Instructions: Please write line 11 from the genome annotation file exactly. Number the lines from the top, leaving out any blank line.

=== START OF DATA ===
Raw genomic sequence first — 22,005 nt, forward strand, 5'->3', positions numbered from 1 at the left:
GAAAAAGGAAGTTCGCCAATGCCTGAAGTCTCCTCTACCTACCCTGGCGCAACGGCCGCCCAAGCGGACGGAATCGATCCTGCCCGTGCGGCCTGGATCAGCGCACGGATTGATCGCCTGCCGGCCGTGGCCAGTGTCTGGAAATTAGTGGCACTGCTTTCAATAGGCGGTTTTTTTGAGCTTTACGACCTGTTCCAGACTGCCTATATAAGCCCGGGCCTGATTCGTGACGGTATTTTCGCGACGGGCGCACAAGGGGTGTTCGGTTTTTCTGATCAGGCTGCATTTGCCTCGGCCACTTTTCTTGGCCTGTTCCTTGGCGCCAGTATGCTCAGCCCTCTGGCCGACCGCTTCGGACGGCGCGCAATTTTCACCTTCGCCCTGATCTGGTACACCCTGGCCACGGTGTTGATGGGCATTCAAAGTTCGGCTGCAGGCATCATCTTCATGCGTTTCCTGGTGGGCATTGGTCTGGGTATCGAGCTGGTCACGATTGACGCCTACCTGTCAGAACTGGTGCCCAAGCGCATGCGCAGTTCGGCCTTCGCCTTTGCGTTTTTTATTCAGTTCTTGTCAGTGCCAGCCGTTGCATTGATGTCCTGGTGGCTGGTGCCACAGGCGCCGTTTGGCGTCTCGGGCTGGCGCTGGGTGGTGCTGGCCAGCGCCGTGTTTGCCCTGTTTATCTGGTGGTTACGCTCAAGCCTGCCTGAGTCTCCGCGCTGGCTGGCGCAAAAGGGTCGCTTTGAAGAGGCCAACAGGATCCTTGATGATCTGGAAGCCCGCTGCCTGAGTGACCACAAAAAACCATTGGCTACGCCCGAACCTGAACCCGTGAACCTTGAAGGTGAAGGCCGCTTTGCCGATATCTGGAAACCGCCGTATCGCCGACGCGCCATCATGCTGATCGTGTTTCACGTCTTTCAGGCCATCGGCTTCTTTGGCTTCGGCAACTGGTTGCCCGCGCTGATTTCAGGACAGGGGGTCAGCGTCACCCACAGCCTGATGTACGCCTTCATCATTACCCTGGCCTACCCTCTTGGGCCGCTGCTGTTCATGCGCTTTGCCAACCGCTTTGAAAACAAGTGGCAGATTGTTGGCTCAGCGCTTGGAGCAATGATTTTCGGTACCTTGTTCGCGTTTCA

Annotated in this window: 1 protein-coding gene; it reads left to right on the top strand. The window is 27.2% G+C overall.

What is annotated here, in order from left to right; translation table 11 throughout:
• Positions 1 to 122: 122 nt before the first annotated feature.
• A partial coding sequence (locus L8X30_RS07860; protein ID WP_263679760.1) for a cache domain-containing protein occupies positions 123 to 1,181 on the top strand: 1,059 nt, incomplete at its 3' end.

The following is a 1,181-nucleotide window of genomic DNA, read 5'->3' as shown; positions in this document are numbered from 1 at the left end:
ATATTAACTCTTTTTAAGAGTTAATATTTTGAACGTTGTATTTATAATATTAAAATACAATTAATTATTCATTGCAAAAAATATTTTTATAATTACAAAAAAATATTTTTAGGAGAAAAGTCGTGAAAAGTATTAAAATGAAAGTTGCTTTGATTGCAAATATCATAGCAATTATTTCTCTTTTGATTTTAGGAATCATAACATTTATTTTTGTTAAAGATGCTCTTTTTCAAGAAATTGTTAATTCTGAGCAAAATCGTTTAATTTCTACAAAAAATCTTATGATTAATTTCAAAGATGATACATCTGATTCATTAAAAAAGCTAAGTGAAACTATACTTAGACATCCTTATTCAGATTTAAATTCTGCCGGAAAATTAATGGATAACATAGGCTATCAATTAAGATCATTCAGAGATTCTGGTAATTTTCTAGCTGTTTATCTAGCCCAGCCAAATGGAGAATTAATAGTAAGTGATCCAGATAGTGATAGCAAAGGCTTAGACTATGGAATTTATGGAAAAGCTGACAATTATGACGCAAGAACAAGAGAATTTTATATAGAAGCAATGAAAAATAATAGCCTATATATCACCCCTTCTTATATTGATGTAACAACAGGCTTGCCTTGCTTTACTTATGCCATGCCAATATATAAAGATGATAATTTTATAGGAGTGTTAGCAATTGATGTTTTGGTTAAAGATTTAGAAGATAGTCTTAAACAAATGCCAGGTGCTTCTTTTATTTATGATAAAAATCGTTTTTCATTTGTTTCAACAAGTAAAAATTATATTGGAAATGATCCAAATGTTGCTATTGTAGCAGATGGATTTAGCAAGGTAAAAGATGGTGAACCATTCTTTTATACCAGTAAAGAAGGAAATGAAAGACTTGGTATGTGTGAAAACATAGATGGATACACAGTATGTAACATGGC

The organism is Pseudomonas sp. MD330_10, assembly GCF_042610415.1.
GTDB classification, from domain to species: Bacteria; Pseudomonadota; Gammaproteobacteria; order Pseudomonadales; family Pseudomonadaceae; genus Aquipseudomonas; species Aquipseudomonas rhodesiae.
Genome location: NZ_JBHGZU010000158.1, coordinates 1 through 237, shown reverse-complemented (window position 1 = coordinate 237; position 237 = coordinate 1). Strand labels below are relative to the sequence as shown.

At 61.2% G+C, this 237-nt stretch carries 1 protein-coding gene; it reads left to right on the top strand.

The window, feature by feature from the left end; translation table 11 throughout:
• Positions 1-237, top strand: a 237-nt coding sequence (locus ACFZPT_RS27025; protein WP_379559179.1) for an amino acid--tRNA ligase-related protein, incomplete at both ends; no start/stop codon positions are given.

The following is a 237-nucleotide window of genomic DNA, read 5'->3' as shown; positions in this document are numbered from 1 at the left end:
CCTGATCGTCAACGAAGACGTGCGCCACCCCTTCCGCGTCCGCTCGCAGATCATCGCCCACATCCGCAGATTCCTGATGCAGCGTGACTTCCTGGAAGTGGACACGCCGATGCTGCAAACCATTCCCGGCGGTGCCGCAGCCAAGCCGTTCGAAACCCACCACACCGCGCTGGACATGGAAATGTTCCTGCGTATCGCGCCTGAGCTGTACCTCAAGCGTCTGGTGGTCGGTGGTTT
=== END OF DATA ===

Genome location: NZ_JBHGZU010000158.1, coordinates 1 through 237, shown reverse-complemented (window position 1 = coordinate 237; position 237 = coordinate 1). Strand labels below are relative to the sequence as shown.